“The key element in pornography is the absence of love. What’s new about Closer is that it’s a play about love that’s fighting fiercely not to become pornography,” wrote Jack Kroll (Newsweek) about Patrick Marber’s Closer.
Whilst Kroll may have been trying to push his article up the Google search ladder by including the word ‘pornography’ (as am I), he makes a fine point. The second law of thermodynamics states that: “In a closed system, all things tend toward entropy.” Simply put: place a hot thing and a cold thing in a box, and the hot thing will make the cold thing warmer, until they are both equally warm. Apply this to people and relationships, and you have one person giving their energy to another person, until they create equilibrium of mutual appreciation. Is this enough? Is this what we all experience? Can we achieve perpetual emotion? To start to unravel Marber’s intricate web of interpersonal connection, I sat down with the cast of Avid Theatre’s Closer. Cast members Johnny McNamara (Dan), Kendall Rae (Alice), Michael Fenemore-Cocks (Larry), and Tania Knight (Anna) were kind enough to share a few moments out of a busy rehearsal to give me their thoughts on this piece, and their upcoming production.
At this point our waiter interrupts and asks why I, average looking at best, am sitting directly across from four attractive, photogenic people. I explained they are a part of a production of the play Closer, and I am the incredibly important theatrical journalist interviewing them. The waiter sneers at me, then turns to the cast and says “Ewwww, Closer? Isn’t that Julia Roberts-based? Didn’t Panic at the Disco name some of their songs after important dialogue from that? Why would you want to do that?” Johnny McNamara leans back on his seat and explains: “It’s a flawless script, perfectly drawn characters, a dream-role, no matter who you are playing. I also like the journey that all characters go on, and love the fact that (spoiler alert!) no-one gets what they want.” Tania Knight adds: ”It’s a good story. I like that it explores weaknesses that are exposed by human desire and the need for connection, in a way that’s real, raw and confronting, but also touching. As an actor it’s also an incredibly challenging and exciting text.” The waiter turns away and leaves, without taking our orders.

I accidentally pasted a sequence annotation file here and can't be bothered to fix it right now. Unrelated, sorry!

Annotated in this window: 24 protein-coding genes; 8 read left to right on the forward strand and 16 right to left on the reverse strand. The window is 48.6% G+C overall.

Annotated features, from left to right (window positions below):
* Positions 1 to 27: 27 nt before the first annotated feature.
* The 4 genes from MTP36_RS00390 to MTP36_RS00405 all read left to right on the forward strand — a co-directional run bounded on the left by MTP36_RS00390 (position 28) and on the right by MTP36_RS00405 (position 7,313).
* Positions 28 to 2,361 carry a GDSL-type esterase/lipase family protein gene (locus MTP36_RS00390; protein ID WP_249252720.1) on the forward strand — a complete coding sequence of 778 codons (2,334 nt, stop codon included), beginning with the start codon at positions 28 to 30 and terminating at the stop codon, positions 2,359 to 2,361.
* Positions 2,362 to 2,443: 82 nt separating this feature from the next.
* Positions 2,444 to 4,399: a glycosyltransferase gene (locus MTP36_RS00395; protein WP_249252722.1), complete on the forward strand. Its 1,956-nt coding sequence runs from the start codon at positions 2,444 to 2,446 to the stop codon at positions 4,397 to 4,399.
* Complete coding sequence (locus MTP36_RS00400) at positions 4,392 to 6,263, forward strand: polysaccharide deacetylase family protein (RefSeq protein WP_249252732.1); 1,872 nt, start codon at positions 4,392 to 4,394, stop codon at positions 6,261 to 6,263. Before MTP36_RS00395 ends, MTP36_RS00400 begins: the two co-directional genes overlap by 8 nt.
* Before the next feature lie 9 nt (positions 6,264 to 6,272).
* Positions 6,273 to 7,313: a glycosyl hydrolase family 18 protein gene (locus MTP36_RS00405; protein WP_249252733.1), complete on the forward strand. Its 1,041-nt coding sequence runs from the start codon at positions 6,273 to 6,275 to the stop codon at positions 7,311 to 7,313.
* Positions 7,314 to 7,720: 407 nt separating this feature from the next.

Feeling slightly emasculated at being beaten to the punch by a waiter, I turned my attention to Kendal Rae, hoping to regain some lost credibility:
Theatre People – “Every play has a script…”
Rae – “You know your stuff.”
TP – “Thankyou, I have read up on this. What do you like about this particular script for Closer?”
Rae – “It’s naked, that’s how I would describe it. There is no holding back – it’s fearless writing. The power play, the underpinning of the human condition, the rhetorical motif of love, it’s just brilliant. The characters are all very strong as individuals, but put them together, and they fall apart.
TP – “Did you say naked?”
Rae shuffles nervously so, embarrassed, I move on…
Michael Fenemore-Cocks arrived at our meeting direct from a massage, so I thought it pertinent to ask Michael if he believed happy endings in life existed as there appear to be none in Closer. “My own experience” Michael begins, “is I have loved deeply and lost completely. I have made mistakes and been granted the most generous forgiveness. The play is arguing that who we love is random, chancy, not star-crossed destiny… I live in hope”. I start to realise that getting a one-word answer out of these people is going to be tough!